27.  Stresses that a significant number of petitions relating to fundamental rights concern the free movement of persons and that – as is clear from the 2010 report on citizenship of the European Union – the rights arising from EU citizenship are an important prerequisite for citizens to be able to make full use of the internal market; emphasises that this increased use by citizens can unlock the significant growth potential of the internal market and therefore, given the current economic challenges facing Europe, reiterates its call to the Commission and the Member States to make greater efforts to ensure the full and prompt transposition of EU law in this area;

28.  Further stresses that citizens similarly feel similarly misled about the applicability of Community law in instances of late transposition; points to the distressing reality that citizens to whom an applicable community law is unavailable because it has not yet been transposed by the Member State in question find themselves without recourse to any redress mechanism;

29.  Endorses the view of the European Parliament’s Legal Service that, with regard to the admissibility of petitions, the fields of activity of the European Union are broader than its competences; underlines that this notion should serve as a basis for the handling of petitions by Parliament and the Commission;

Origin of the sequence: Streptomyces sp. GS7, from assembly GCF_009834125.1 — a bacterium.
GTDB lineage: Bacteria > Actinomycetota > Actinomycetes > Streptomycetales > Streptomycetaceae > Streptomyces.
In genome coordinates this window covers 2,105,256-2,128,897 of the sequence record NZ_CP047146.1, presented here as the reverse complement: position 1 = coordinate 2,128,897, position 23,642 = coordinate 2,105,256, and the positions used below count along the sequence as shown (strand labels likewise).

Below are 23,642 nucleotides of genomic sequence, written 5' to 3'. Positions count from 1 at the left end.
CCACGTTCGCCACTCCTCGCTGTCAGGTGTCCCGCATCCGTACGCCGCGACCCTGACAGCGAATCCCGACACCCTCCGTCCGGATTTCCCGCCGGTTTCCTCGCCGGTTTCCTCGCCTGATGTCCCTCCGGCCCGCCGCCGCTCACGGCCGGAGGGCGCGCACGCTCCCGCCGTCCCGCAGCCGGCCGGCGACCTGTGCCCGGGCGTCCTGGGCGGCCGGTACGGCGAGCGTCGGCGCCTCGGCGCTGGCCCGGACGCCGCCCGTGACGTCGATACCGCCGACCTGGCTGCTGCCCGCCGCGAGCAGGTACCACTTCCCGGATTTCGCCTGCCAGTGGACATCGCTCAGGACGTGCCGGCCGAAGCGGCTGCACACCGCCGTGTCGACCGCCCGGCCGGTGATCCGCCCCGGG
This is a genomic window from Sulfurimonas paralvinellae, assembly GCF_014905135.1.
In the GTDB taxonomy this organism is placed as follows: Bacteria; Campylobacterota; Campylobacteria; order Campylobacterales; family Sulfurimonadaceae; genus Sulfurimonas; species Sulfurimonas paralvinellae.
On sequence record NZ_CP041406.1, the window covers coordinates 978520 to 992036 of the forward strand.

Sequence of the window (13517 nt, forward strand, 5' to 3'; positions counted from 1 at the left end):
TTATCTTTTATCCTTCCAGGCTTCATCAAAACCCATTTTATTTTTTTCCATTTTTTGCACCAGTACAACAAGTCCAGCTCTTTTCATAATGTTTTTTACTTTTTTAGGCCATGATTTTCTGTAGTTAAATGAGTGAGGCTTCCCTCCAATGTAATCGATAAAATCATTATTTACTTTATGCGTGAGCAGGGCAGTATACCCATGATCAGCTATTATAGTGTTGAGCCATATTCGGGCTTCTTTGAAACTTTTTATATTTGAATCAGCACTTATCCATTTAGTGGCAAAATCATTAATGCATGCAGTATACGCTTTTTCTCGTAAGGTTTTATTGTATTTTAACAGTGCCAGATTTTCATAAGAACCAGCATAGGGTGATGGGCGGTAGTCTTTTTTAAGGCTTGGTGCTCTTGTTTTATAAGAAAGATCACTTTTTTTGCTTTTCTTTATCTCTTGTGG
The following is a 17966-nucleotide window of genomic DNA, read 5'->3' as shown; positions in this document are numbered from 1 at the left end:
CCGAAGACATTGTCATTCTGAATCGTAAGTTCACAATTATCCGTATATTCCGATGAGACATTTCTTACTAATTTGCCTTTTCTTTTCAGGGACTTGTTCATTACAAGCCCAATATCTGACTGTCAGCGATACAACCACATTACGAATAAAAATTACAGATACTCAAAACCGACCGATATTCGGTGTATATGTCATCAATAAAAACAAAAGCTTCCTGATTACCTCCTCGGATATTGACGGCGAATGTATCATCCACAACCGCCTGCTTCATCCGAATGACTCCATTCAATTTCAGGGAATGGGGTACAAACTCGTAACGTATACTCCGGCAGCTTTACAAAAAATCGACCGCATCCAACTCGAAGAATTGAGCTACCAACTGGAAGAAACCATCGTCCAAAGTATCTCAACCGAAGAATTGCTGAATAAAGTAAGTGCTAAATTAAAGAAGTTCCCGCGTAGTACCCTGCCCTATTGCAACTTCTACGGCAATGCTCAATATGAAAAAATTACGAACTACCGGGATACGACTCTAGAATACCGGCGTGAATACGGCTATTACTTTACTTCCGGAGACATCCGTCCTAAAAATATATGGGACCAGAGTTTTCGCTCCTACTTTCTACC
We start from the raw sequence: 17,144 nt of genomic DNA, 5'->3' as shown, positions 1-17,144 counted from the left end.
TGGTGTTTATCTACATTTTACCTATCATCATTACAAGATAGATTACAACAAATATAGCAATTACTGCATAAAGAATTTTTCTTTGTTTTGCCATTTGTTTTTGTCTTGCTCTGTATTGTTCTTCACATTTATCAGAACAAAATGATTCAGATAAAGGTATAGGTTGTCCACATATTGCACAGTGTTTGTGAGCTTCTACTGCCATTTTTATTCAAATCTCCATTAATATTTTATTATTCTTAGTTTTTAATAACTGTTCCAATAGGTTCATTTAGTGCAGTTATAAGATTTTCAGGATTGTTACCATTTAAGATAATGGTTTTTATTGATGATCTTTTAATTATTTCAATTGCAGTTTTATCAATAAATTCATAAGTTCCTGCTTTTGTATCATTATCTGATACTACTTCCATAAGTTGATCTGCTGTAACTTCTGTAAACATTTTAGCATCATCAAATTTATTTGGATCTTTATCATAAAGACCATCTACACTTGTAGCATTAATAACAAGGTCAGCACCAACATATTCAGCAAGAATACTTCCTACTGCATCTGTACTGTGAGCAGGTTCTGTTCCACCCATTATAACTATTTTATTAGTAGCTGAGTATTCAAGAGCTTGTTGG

30.  Reiterates that individual complaints by businesses and members of the public remain the main source for the detection of breaches of European Union law and, subsequently, for the initiation of infringement proceedings; calls, for this reason, for the introduction of more effective, legally binding administrative provisions to safely and reliably define the procedural relationship between the Commission and complainants before, during and after the infringement proceedings, above all to strengthen the position of the individual complainant;

31.  Welcomes the new element contained in Article 260 TFEU which allows the Commission to ask the Court of Justice to impose financial sanctions on a Member State for late transposition of a directive when bringing a case before the Court under Article 258 TFEU;

32.  Welcomes the Commission’s undertaking to make use of Article 260(3) TFEU as a matter of principle in cases of failure to fulfil an obligation covered by this provision, which concerns the transposition of directives adopted under a legislative procedure;

33.  Considers it of the utmost importance that the Commission make use of this possibility, together with all other possible means of guaranteeing that Member States transpose Union legislation in a timely and correct fashion; those who are lagging behind and have not implemented the laws on time should be named;